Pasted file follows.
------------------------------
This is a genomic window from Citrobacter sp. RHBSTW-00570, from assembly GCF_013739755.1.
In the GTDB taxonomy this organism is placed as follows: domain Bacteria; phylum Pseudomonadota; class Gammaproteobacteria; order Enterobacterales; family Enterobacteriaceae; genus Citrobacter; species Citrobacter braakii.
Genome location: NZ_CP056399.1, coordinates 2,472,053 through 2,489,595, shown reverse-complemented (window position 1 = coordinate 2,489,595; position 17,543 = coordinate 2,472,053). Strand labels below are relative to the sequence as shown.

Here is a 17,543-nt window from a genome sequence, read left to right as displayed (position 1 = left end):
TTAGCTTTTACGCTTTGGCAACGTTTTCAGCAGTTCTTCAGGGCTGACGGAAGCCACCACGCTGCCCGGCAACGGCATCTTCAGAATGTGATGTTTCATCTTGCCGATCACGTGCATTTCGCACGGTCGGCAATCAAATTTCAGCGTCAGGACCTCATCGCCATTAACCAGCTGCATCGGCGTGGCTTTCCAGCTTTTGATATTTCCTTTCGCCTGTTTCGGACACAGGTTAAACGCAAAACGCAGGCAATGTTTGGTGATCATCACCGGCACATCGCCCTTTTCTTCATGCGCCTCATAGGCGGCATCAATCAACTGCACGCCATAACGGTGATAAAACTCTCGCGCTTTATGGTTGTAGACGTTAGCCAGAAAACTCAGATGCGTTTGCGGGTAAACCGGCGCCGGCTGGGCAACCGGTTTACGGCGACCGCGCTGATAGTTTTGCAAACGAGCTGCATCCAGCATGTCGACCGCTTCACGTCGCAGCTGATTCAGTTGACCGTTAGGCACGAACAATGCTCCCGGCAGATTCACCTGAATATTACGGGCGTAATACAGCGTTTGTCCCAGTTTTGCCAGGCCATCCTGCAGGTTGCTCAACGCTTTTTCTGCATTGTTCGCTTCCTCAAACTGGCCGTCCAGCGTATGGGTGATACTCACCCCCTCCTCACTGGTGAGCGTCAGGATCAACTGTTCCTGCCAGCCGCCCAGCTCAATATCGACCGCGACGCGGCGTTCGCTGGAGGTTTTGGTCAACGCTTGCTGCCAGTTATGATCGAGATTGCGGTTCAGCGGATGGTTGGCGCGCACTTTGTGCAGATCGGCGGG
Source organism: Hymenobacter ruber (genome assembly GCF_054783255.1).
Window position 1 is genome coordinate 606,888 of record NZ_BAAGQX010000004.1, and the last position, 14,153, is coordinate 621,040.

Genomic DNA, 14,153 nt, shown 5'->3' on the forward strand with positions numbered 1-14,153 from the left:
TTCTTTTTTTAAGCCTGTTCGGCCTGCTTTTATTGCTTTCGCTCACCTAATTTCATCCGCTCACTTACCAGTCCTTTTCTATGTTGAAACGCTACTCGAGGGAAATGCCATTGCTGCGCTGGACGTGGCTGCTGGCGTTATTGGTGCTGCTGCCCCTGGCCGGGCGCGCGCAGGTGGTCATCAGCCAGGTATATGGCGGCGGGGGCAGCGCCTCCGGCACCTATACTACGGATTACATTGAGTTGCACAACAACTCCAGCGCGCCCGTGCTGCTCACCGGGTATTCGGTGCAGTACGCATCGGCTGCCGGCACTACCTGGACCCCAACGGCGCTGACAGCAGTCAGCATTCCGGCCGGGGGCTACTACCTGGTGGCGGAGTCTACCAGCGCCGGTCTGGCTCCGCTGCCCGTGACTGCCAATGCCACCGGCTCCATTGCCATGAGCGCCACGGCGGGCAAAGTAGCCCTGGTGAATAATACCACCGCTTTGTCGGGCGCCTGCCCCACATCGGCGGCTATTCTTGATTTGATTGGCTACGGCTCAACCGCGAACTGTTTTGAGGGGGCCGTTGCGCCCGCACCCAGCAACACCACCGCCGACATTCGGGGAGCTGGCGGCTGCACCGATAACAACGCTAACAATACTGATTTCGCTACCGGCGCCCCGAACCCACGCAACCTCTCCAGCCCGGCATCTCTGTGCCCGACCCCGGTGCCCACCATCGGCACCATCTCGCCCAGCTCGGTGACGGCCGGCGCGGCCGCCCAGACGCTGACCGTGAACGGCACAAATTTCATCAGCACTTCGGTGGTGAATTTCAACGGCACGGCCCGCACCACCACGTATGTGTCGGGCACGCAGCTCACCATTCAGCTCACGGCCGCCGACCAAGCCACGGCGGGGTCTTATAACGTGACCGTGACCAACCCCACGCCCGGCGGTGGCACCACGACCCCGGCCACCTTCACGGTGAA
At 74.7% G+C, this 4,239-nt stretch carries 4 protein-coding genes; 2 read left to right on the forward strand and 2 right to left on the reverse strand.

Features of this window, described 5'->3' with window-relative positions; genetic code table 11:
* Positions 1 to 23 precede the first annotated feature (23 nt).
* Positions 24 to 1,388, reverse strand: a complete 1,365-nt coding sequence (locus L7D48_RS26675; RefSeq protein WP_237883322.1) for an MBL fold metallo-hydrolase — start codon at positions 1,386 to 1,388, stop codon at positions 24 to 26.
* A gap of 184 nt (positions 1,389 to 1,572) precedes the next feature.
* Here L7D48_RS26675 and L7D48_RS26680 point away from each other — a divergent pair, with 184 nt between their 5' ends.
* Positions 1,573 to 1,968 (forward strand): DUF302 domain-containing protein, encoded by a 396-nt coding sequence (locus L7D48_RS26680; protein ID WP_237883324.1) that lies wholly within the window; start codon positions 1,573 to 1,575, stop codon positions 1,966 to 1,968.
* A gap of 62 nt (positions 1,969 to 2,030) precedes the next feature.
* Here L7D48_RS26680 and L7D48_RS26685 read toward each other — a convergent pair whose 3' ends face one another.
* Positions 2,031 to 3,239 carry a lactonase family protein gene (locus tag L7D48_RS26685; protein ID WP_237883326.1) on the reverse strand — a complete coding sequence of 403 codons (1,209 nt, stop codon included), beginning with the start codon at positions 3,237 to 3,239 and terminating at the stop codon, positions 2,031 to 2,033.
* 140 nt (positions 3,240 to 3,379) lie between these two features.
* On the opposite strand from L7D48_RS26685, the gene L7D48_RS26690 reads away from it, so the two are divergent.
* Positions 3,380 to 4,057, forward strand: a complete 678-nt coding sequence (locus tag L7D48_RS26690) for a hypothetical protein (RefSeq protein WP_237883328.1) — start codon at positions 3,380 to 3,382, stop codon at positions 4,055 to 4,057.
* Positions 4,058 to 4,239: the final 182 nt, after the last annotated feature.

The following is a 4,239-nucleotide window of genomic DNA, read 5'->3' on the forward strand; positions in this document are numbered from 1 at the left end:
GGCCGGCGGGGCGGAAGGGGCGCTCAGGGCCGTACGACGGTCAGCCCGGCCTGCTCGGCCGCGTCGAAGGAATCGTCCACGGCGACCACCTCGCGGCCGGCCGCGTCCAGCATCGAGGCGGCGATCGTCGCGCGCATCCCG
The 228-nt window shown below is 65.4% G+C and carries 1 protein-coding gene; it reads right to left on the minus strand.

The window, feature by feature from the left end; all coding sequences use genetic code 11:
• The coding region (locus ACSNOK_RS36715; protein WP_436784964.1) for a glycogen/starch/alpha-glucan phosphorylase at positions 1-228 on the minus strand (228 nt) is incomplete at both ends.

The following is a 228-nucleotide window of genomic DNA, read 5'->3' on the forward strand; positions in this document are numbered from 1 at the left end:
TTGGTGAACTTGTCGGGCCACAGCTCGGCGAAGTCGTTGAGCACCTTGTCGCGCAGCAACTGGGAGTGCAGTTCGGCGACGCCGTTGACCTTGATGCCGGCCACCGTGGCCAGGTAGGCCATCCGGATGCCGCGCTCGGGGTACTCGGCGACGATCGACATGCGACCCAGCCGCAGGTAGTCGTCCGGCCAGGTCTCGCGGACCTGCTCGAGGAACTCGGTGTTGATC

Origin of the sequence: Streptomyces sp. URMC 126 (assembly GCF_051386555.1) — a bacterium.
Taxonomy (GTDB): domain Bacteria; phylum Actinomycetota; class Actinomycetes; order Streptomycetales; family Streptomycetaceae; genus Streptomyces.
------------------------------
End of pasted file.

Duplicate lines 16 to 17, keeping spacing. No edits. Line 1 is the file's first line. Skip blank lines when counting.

* Positions 1,573 to 1,968 (forward strand): DUF302 domain-containing protein, encoded by a 396-nt coding sequence (locus L7D48_RS26680; protein ID WP_237883324.1) that lies wholly within the window; start codon positions 1,573 to 1,575, stop codon positions 1,966 to 1,968.
* A gap of 62 nt (positions 1,969 to 2,030) precedes the next feature.